U.S. Postal Service Destroys 10,000 Cartons of Cigarettes Following Settlement

Connecticut attorney general says early report shows reforms are working
U.S. Postal Service van
Photograph: Shutterstock

In first-quarter 2023, the U.S. Postal Service destroyed about 3,000 packages containing a total of 10,000 cartons of cigarettes shipped from overseas in violation of U.S. law, Connecticut Attorney General William Tong said.

Connecticut was one of five states that reached a settlement with the Postal Service in August 2022 over how the agency handles illegal cigarette packages. In the settlement, the Postal Service agreed to reforms in how it detects cigarette packages in international mail, destroys cigarette packages sent illegally to the United States and designates a compliance manager to oversee the Prevent All Cigarettes Trafficking (PACT) Act compliance.

The settlement stemmed from an October 2019 lawsuit where New York City and the state of California sued the Postal Service, alleging it transmitted packages that the Postal Service knew or had reasonable cause to believe contained cigarettes in violation of the PACT Act. The service denied any allegations of unlawful conduct or wrongdoing.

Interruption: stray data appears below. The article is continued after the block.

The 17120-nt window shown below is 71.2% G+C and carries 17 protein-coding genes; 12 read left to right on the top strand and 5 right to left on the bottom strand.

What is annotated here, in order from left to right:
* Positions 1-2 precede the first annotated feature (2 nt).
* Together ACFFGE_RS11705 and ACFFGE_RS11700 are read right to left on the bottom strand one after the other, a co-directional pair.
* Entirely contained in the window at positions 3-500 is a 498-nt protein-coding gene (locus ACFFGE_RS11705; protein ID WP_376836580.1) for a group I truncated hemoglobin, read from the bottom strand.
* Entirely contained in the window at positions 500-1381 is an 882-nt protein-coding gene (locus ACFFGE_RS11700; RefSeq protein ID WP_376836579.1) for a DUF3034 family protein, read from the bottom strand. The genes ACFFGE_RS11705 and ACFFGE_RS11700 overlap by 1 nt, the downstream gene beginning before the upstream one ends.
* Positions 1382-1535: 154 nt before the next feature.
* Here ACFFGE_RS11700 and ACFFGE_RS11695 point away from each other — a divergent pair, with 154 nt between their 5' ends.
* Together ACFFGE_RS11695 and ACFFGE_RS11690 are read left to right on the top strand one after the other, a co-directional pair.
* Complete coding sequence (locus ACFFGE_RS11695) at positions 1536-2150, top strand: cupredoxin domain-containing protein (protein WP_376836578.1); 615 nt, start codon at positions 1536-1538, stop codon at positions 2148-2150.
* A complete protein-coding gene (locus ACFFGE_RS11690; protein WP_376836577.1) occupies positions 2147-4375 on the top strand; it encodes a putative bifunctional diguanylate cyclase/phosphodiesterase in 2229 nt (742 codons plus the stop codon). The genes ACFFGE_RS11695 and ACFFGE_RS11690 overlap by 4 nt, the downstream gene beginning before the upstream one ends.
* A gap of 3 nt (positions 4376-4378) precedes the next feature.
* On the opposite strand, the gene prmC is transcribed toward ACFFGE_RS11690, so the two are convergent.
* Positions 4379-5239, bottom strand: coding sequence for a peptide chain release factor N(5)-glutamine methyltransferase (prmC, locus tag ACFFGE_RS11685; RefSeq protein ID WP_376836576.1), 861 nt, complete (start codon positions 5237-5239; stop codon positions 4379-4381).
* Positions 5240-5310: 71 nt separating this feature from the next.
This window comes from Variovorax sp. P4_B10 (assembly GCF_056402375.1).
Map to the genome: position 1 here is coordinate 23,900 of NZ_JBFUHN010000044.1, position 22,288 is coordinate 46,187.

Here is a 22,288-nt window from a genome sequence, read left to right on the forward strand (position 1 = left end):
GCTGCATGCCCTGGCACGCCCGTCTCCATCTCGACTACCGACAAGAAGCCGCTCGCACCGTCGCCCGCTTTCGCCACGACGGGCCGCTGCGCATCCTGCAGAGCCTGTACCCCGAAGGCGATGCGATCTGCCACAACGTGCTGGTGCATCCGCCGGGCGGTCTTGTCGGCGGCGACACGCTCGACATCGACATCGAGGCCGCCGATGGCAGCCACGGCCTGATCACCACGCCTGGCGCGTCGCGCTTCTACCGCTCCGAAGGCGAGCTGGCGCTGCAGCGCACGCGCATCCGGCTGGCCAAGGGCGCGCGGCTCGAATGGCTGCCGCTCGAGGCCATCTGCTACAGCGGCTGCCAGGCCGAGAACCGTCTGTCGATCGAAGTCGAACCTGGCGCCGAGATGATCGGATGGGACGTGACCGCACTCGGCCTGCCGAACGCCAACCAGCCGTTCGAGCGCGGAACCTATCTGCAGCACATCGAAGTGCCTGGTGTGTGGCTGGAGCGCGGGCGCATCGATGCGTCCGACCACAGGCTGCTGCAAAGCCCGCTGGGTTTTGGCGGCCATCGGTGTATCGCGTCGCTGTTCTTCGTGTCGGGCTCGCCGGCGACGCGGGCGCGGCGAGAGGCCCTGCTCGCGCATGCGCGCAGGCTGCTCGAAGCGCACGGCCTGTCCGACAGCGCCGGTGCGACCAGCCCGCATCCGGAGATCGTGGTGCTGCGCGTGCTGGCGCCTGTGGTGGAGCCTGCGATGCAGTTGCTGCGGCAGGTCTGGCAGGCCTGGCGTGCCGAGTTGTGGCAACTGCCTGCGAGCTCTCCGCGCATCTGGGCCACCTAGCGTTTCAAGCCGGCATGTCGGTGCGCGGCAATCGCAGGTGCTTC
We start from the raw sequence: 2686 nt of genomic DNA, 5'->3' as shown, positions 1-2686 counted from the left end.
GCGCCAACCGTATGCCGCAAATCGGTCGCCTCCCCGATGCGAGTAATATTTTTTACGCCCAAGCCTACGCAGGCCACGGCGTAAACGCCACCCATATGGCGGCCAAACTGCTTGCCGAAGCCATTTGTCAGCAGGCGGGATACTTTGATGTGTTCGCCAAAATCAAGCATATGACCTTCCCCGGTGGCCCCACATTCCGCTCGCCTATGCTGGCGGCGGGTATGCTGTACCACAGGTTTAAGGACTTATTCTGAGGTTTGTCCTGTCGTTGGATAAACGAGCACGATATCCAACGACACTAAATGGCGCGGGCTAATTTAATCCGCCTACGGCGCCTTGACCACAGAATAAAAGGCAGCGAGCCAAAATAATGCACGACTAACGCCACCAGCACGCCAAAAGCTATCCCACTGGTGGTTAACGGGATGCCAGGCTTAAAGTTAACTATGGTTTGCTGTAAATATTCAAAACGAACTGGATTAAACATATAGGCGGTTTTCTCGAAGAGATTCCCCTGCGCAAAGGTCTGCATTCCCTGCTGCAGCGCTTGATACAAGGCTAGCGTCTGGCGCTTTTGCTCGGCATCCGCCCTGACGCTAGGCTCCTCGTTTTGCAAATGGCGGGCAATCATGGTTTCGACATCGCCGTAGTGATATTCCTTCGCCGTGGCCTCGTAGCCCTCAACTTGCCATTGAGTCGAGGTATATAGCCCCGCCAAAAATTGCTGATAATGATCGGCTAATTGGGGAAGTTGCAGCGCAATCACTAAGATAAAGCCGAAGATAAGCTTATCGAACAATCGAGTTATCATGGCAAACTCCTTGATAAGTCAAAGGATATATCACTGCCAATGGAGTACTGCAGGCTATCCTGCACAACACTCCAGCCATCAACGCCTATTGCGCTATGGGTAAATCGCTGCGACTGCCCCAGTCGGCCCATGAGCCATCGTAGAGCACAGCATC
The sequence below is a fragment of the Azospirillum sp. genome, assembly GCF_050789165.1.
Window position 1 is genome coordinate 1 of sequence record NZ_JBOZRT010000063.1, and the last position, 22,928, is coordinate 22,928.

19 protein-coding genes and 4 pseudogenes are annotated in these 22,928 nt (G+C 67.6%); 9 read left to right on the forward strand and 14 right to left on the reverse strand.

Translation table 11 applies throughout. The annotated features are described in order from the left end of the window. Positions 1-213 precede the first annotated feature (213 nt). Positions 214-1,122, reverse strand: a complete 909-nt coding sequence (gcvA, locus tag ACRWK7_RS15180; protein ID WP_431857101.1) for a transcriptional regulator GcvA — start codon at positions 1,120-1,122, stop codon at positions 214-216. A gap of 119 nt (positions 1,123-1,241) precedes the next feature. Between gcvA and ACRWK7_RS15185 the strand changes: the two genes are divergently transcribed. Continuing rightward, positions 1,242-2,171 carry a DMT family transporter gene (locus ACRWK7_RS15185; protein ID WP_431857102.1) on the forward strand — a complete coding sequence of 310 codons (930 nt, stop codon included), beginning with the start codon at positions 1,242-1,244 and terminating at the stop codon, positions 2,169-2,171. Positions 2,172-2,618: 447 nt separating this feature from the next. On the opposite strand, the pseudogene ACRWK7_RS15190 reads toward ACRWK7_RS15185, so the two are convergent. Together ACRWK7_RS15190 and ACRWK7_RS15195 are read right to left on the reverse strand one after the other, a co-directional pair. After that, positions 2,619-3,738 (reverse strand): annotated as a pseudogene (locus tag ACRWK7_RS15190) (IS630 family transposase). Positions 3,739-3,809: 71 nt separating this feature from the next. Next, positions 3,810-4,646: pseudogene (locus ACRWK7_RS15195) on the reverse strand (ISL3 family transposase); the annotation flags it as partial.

“We took action to force USPS to do its job to stop the flow of foreign contraband cigarettes into Connecticut and the United States,” Tong said Thursday. “These early reports show our settlement provisions are working, resulting in the detection and destruction of thousands of smuggled cigarettes.”

Contraband cigarettes can cost states hundreds of thousands of dollars in lost tax revenue, and hinder smoking cessation efforts, Tong said.

Of the 3,000 packages that were detected, seized and destroyed by the Postal Service due to the reforms enacted through the settlement, 44 were destined for addresses in Connecticut, he said.

The largest number of cartons—nearly 8,000—entered through the international postal facility at John F. Kennedy International Airport, Tong said. Most shipments were mailed from China, Israel and Russia, and many addresses received packages of cigarettes at commercial mail drops in sufficiently large quantities that indicated the cigarettes were for re-sale, he said.

The Postal Service did not immediately reply to CSP’s request for comment for this story.

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